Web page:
Tuesday, May 7, 2013

Review: Iron Man 3

Non Spoiler Review:
The third Iron Man outing, and the first Marvel film post-Avengers, sees Tony Stark dealing with the emotional fallout of the alien attack on New York, forcing him to focus increasingly on fine-tuning the tech of his suits. When a terrorist called the Mandarin begins a series of devastating attacks that impact Tony, Iron Man makes it personal.

Robert Downey Jr reprises his role as Tony Stark, Gwyneth Paltrow as Pepper Potts, and Don Cheadle as Iron Patriot/James Rhodes. Ben Kingsley (The Mandarin), Guy Pearce (Aldrich Killian) and Rebecca Hall (Maya Hansen) round out the supporting cast. This time Shane Black directs, (and shares writing credit) instead of Jon Favreau. I can't really say I noticed much difference in direction or overall tone between films, as the look and feel remain the same.

While not exceeding the first film, the third does surpass the second, relying more on an introspective look at Tony rather than on gadgets. They're certainly there, but a large section of the movie is Tony getting back to basics and using his wits and brains to survive. Tony's character arc has evolved from his bombastic persona of the first film, through to Avengers where events have forced him to confront his own mortality and the extraordinary events he's witnessed. He's grown into a pensive and less self-centered person, suffering PTSD from nearly dying in deep space (a fact that people keep reminding him of). So it's a completely fitting and logical progression of his character when we first catch up to him.

Another major theme is Tony's struggle to keep the Iron Man identity, when the public seems more inclined to view the suit as the hero, and with the government's use and rebranding of Iron Patriot (Rhodes) to be an extension of their foreign policy.

Ben Kingsley did a great job as the Mandarin, but it's a given that this version of the comic book character will raise the ire of some fans. I found the twist to be an innovative one, though, and particularly relevant to the real world when conducting a global terrorist campaign. Paltrow also excels in her portrayal of Pepper Pots. She's really pulled off one of the best well-developed super-hero love interests in film.

There were some great effects pieces, notably the Air Force One attack which has been heavily covered in the trailers, as well as the missile attack on the Stark mansion. Given the heavy reliance on battle suits in the first and second Iron Man, it was a relief to have Tony not fight another similarly tech-outfitted villain.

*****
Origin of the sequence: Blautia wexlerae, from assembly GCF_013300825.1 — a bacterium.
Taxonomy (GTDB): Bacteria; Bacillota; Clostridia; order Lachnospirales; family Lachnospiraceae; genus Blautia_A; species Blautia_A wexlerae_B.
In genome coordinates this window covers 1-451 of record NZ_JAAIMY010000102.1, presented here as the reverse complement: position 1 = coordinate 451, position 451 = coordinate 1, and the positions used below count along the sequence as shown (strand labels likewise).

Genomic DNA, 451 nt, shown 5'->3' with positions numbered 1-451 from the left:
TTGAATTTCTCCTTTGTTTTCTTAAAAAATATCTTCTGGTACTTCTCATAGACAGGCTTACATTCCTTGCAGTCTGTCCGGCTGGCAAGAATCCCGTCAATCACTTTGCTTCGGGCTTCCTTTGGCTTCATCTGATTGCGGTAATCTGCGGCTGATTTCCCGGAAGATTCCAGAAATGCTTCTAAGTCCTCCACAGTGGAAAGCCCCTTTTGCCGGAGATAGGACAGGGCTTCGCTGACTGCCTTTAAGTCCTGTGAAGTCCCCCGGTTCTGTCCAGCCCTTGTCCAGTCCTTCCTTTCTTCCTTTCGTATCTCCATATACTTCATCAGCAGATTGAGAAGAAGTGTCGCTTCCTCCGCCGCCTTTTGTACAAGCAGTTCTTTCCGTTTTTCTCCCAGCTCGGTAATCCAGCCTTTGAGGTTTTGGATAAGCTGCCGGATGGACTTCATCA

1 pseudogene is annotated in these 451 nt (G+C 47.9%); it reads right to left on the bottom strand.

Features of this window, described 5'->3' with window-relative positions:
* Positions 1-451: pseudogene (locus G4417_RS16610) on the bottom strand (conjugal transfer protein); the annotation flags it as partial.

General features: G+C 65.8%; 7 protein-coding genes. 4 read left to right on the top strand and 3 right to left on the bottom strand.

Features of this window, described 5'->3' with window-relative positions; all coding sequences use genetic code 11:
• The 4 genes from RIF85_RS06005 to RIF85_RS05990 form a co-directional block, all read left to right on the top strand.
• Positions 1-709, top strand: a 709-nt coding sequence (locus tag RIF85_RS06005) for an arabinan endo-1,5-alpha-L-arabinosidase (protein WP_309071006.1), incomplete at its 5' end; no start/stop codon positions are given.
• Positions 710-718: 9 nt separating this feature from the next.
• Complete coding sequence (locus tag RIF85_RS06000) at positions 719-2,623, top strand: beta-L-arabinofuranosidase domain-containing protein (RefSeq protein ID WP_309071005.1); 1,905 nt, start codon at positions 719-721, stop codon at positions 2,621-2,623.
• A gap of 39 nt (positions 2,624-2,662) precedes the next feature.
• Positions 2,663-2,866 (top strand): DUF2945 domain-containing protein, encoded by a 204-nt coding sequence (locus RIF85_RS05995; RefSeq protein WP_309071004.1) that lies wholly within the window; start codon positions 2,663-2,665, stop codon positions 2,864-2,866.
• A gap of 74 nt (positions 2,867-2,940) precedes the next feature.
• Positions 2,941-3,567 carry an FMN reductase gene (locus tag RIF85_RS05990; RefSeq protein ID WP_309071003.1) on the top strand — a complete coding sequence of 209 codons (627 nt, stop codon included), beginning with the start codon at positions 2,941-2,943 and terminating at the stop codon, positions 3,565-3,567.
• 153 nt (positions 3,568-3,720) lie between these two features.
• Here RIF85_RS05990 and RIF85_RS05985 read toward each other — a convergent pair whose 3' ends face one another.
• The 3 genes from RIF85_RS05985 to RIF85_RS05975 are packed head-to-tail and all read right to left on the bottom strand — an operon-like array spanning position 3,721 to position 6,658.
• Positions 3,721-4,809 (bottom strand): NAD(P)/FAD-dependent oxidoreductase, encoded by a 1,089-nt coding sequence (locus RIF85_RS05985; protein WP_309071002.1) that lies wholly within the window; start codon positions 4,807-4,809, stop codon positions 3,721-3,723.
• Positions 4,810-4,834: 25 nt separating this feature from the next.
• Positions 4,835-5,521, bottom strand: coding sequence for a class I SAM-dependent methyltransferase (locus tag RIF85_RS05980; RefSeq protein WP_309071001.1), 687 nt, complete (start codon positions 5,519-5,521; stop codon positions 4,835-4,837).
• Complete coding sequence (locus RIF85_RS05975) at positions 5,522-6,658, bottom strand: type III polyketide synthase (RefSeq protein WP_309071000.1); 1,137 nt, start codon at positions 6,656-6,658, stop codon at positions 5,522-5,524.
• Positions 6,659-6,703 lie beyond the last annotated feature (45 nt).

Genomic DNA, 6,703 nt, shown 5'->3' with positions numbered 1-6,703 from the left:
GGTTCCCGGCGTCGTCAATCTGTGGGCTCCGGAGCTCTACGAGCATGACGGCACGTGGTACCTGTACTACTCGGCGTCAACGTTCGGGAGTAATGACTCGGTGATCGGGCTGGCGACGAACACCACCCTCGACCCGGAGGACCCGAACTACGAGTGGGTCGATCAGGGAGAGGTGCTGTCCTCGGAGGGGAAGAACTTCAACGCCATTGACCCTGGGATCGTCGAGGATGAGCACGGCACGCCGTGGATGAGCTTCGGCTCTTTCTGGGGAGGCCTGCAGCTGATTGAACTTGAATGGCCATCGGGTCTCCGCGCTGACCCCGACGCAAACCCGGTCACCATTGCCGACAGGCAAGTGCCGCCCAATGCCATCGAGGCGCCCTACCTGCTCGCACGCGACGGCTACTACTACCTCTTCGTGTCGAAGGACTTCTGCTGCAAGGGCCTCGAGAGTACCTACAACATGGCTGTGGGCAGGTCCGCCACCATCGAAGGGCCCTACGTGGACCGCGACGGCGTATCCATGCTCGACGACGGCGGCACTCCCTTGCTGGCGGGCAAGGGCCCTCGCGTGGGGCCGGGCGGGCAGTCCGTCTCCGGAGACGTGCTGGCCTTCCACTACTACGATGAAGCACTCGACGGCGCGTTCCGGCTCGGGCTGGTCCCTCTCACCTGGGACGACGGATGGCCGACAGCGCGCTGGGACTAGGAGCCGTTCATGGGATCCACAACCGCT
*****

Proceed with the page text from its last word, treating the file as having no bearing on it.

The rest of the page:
The Avengers doesn't overtly weigh too heavily over the movie, but the events in New York come up just enough to add some credibility to the shared universe (though I was left wondering where S.H.I.E.L.D. and Captain America were during The Mandarin's reign of terror).

There's always a danger in third parts of film trilogies where the push is to go bigger and crazier. While this one avoided it for the most parts, there were some moments that came close to cringe-worthy. The last minute saves are a regular occurrence here and are nothing new to the series, and fans will have grown accustomed to that trope. Iron Man has been one of the more grounded Marvel films, relying more on technology than outright super-powers. Here was the first time where villains manifested overt comic book abilities (right down to glowing eyes and fire-breathing), which felt more suitable for Thor. Fortunately, things didn't get downright over the top as they did in X-Men 3. As well, a few plot points were wrapped up quickly in passing in the final coda.

A special call out goes to the fantastic 70s style end credits sequence. The standard post-credit scene (and you have to wait until the very end) was amusing, but doesn't tease anything further of Phase Two.

Whether Robert Downey Jr. signs a new contract with Marvel to continue in the role, at least he's taken the character back to his roots to lead into Avengers 2. Most important the film avoided most of the egregious antics that plague franchises (again, X-Men 3). It was a wise choice in hindsight to avoid plenty of Marvel cameos and focus on the characters. Iron Man 3 was enjoyable if not spectacular, and completes Tony's arc in a satisfying way. 

No comments:

Post a Comment

Related Posts Plugin for WordPress, Blogger...